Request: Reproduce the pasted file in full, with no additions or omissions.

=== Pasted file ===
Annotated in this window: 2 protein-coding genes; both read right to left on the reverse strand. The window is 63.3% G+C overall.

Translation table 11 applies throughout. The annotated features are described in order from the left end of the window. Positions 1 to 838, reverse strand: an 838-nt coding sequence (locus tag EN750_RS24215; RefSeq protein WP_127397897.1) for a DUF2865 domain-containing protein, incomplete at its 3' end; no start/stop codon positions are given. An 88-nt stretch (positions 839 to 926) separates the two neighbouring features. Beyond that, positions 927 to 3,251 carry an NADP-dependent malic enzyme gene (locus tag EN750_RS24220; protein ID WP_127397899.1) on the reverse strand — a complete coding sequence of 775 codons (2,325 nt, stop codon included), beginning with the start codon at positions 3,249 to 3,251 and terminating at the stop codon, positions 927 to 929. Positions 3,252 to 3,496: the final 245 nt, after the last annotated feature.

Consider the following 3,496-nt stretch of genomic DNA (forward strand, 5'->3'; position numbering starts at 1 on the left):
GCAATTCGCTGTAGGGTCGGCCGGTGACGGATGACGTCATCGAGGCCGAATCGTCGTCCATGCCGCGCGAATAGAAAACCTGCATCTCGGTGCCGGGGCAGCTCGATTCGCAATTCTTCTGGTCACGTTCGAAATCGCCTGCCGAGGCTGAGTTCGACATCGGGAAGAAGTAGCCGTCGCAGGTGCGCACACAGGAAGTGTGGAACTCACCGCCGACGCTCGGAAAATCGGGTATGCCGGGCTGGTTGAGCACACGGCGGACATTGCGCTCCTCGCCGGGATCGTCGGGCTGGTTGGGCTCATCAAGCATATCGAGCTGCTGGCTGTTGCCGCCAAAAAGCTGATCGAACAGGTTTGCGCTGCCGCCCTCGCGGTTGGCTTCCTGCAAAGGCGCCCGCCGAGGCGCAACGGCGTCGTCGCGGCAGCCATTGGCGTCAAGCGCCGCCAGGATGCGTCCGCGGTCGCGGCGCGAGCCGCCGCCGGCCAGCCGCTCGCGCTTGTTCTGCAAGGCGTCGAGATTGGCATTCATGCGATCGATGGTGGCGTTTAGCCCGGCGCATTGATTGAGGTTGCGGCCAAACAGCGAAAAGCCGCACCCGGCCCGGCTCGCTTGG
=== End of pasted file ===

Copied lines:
Annotated in this window: 2 protein-coding genes; both read right to left on the reverse strand. The window is 63.3% G+C overall.

Translation table 11 applies throughout. The annotated features are described in order from the left end of the window. Positions 1 to 838, reverse strand: an 838-nt coding sequence (locus tag EN750_RS24215; RefSeq protein WP_127397897.1) for a DUF2865 domain-containing protein, incomplete at its 3' end; no start/stop codon positions are given. An 88-nt stretch (positions 839 to 926) separates the two neighbouring features. Beyond that, positions 927 to 3,251 carry an NADP-dependent malic enzyme gene (locus tag EN750_RS24220; protein ID WP_127397899.1) on the reverse strand — a complete coding sequence of 775 codons (2,325 nt, stop codon included), beginning with the start codon at positions 3,249 to 3,251 and terminating at the stop codon, positions 927 to 929. Positions 3,252 to 3,496: the final 245 nt, after the last annotated feature.

Consider the following 3,496-nt stretch of genomic DNA (forward strand, 5'->3'; position numbering starts at 1 on the left):
GCAATTCGCTGTAGGGTCGGCCGGTGACGGATGACGTCATCGAGGCCGAATCGTCGTCCATGCCGCGCGAATAGAAAACCTGCATCTCGGTGCCGGGGCAGCTCGATTCGCAATTCTTCTGGTCACGTTCGAAATCGCCTGCCGAGGCTGAGTTCGACATCGGGAAGAAGTAGCCGTCGCAGGTGCGCACACAGGAAGTGTGGAACTCACCGCCGACGCTCGGAAAATCGGGTATGCCGGGCTGGTTGAGCACACGGCGGACATTGCGCTCCTCGCCGGGATCGTCGGGCTGGTTGGGCTCATCAAGCATATCGAGCTGCTGGCTGTTGCCGCCAAAAAGCTGATCGAACAGGTTTGCGCTGCCGCCCTCGCGGTTGGCTTCCTGCAAAGGCGCCCGCCGAGGCGCAACGGCGTCGTCGCGGCAGCCATTGGCGTCAAGCGCCGCCAGGATGCGTCCGCGGTCGCGGCGCGAGCCGCCGCCGGCCAGCCGCTCGCGCTTGTTCTGCAAGGCGTCGAGATTGGCATTCATGCGATCGATGGTGGCGTTTAGCCCGGCGCATTGATTGAGGTTGCGGCCAAACAGCGAAAAGCCGCACCCGGCCCGGCTCGCTTGG